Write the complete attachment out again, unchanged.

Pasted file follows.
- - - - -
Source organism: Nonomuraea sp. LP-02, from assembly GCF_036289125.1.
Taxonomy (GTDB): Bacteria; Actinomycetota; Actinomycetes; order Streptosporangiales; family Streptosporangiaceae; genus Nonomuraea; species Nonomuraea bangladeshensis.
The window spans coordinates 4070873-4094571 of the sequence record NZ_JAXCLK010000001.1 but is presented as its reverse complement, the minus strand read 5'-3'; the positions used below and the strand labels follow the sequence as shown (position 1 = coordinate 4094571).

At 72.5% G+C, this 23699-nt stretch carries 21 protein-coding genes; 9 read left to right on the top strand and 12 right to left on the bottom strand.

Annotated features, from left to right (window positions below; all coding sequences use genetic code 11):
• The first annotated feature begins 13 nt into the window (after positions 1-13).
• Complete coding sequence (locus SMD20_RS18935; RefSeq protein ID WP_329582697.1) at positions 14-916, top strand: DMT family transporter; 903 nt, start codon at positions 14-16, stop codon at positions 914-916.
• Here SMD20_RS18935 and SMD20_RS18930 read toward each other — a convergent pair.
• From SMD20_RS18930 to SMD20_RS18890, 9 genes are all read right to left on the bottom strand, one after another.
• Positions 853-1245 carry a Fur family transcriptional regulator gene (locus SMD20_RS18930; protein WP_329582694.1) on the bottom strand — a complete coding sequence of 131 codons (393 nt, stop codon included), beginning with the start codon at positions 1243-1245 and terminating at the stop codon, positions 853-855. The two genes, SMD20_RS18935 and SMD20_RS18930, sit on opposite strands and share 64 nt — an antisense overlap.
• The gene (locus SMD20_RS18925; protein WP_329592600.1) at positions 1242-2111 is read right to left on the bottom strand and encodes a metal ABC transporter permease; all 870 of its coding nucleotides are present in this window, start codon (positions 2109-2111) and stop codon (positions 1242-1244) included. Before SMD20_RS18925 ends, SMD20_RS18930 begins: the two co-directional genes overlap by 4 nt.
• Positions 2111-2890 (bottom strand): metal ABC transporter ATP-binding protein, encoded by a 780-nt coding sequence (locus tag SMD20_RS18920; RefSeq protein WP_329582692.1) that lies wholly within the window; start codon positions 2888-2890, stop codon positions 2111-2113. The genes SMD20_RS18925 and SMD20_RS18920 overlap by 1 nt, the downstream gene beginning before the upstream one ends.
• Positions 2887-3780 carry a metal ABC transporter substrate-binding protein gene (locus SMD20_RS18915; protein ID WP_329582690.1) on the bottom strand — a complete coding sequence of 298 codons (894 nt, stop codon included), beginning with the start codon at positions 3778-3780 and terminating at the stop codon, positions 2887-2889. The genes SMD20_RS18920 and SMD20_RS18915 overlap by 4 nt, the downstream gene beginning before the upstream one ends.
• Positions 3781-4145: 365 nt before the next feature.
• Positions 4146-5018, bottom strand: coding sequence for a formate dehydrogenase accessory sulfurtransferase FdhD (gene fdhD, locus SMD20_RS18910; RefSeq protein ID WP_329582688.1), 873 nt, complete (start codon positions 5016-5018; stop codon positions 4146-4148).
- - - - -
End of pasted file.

Source organism: Nonomuraea sp. LP-02, from assembly GCF_036289125.1.
Taxonomy (GTDB): Bacteria; Actinomycetota; Actinomycetes; order Streptosporangiales; family Streptosporangiaceae; genus Nonomuraea; species Nonomuraea bangladeshensis.
The window spans coordinates 4070873-4094571 of the sequence record NZ_JAXCLK010000001.1 but is presented as its reverse complement, the minus strand read 5'-3'; the positions used below and the strand labels follow the sequence as shown (position 1 = coordinate 4094571).

At 72.5% G+C, this 23699-nt stretch carries 21 protein-coding genes; 9 read left to right on the top strand and 12 right to left on the bottom strand.

Annotated features, from left to right (window positions below; all coding sequences use genetic code 11):
• The first annotated feature begins 13 nt into the window (after positions 1-13).
• Complete coding sequence (locus SMD20_RS18935; RefSeq protein ID WP_329582697.1) at positions 14-916, top strand: DMT family transporter; 903 nt, start codon at positions 14-16, stop codon at positions 914-916.
• Here SMD20_RS18935 and SMD20_RS18930 read toward each other — a convergent pair.
• From SMD20_RS18930 to SMD20_RS18890, 9 genes are all read right to left on the bottom strand, one after another.
• Positions 853-1245 carry a Fur family transcriptional regulator gene (locus SMD20_RS18930; protein WP_329582694.1) on the bottom strand — a complete coding sequence of 131 codons (393 nt, stop codon included), beginning with the start codon at positions 1243-1245 and terminating at the stop codon, positions 853-855. The two genes, SMD20_RS18935 and SMD20_RS18930, sit on opposite strands and share 64 nt — an antisense overlap.
• The gene (locus SMD20_RS18925; protein WP_329592600.1) at positions 1242-2111 is read right to left on the bottom strand and encodes a metal ABC transporter permease; all 870 of its coding nucleotides are present in this window, start codon (positions 2109-2111) and stop codon (positions 1242-1244) included. Before SMD20_RS18925 ends, SMD20_RS18930 begins: the two co-directional genes overlap by 4 nt.
• Positions 2111-2890 (bottom strand): metal ABC transporter ATP-binding protein, encoded by a 780-nt coding sequence (locus tag SMD20_RS18920; RefSeq protein WP_329582692.1) that lies wholly within the window; start codon positions 2888-2890, stop codon positions 2111-2113. The genes SMD20_RS18925 and SMD20_RS18920 overlap by 1 nt, the downstream gene beginning before the upstream one ends.
• Positions 2887-3780 carry a metal ABC transporter substrate-binding protein gene (locus SMD20_RS18915; protein ID WP_329582690.1) on the bottom strand — a complete coding sequence of 298 codons (894 nt, stop codon included), beginning with the start codon at positions 3778-3780 and terminating at the stop codon, positions 2887-2889. The genes SMD20_RS18920 and SMD20_RS18915 overlap by 4 nt, the downstream gene beginning before the upstream one ends.
• Positions 3781-4145: 365 nt before the next feature.
• Positions 4146-5018, bottom strand: coding sequence for a formate dehydrogenase accessory sulfurtransferase FdhD (gene fdhD, locus SMD20_RS18910; RefSeq protein ID WP_329582688.1), 873 nt, complete (start codon positions 5016-5018; stop codon positions 4146-4148).